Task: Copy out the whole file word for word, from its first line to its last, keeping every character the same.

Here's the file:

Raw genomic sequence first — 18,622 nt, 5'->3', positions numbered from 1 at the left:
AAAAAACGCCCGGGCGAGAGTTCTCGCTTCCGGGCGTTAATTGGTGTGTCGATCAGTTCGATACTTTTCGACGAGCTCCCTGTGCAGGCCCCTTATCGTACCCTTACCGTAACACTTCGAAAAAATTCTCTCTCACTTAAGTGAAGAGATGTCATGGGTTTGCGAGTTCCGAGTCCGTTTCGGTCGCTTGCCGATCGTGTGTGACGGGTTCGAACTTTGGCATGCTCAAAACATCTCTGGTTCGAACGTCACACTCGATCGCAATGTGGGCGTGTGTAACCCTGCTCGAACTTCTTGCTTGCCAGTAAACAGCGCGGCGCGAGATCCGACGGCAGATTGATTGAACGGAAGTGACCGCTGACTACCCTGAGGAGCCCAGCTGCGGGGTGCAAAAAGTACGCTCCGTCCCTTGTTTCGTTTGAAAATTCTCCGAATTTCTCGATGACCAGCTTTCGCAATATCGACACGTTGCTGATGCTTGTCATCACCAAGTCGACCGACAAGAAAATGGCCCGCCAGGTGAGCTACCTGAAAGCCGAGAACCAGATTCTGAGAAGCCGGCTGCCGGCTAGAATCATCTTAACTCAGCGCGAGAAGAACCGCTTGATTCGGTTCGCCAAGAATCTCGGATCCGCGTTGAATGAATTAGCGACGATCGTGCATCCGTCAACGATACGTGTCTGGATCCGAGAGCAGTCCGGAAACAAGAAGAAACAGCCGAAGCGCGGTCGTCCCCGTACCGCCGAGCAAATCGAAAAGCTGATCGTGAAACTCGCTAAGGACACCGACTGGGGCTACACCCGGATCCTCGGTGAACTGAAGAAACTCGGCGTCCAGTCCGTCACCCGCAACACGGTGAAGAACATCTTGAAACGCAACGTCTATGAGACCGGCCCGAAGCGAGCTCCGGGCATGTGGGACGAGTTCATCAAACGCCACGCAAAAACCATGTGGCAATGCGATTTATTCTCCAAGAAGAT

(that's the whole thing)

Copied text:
Raw genomic sequence first — 18,622 nt, 5'->3', positions numbered from 1 at the left:
AAAAAACGCCCGGGCGAGAGTTCTCGCTTCCGGGCGTTAATTGGTGTGTCGATCAGTTCGATACTTTTCGACGAGCTCCCTGTGCAGGCCCCTTATCGTACCCTTACCGTAACACTTCGAAAAAATTCTCTCTCACTTAAGTGAAGAGATGTCATGGGTTTGCGAGTTCCGAGTCCGTTTCGGTCGCTTGCCGATCGTGTGTGACGGGTTCGAACTTTGGCATGCTCAAAACATCTCTGGTTCGAACGTCACACTCGATCGCAATGTGGGCGTGTGTAACCCTGCTCGAACTTCTTGCTTGCCAGTAAACAGCGCGGCGCGAGATCCGACGGCAGATTGATTGAACGGAAGTGACCGCTGACTACCCTGAGGAGCCCAGCTGCGGGGTGCAAAAAGTACGCTCCGTCCCTTGTTTCGTTTGAAAATTCTCCGAATTTCTCGATGACCAGCTTTCGCAATATCGACACGTTGCTGATGCTTGTCATCACCAAGTCGACCGACAAGAAAATGGCCCGCCAGGTGAGCTACCTGAAAGCCGAGAACCAGATTCTGAGAAGCCGGCTGCCGGCTAGAATCATCTTAACTCAGCGCGAGAAGAACCGCTTGATTCGGTTCGCCAAGAATCTCGGATCCGCGTTGAATGAATTAGCGACGATCGTGCATCCGTCAACGATACGTGTCTGGATCCGAGAGCAGTCCGGAAACAAGAAGAAACAGCCGAAGCGCGGTCGTCCCCGTACCGCCGAGCAAATCGAAAAGCTGATCGTGAAACTCGCTAAGGACACCGACTGGGGCTACACCCGGATCCTCGGTGAACTGAAGAAACTCGGCGTCCAGTCCGTCACCCGCAACACGGTGAAGAACATCTTGAAACGCAACGTCTATGAGACCGGCCCGAAGCGAGCTCCGGGCATGTGGGACGAGTTCATCAAACGCCACGCAAAAACCATGTGGCAATGCGATTTATTCTCCAAGAAGAT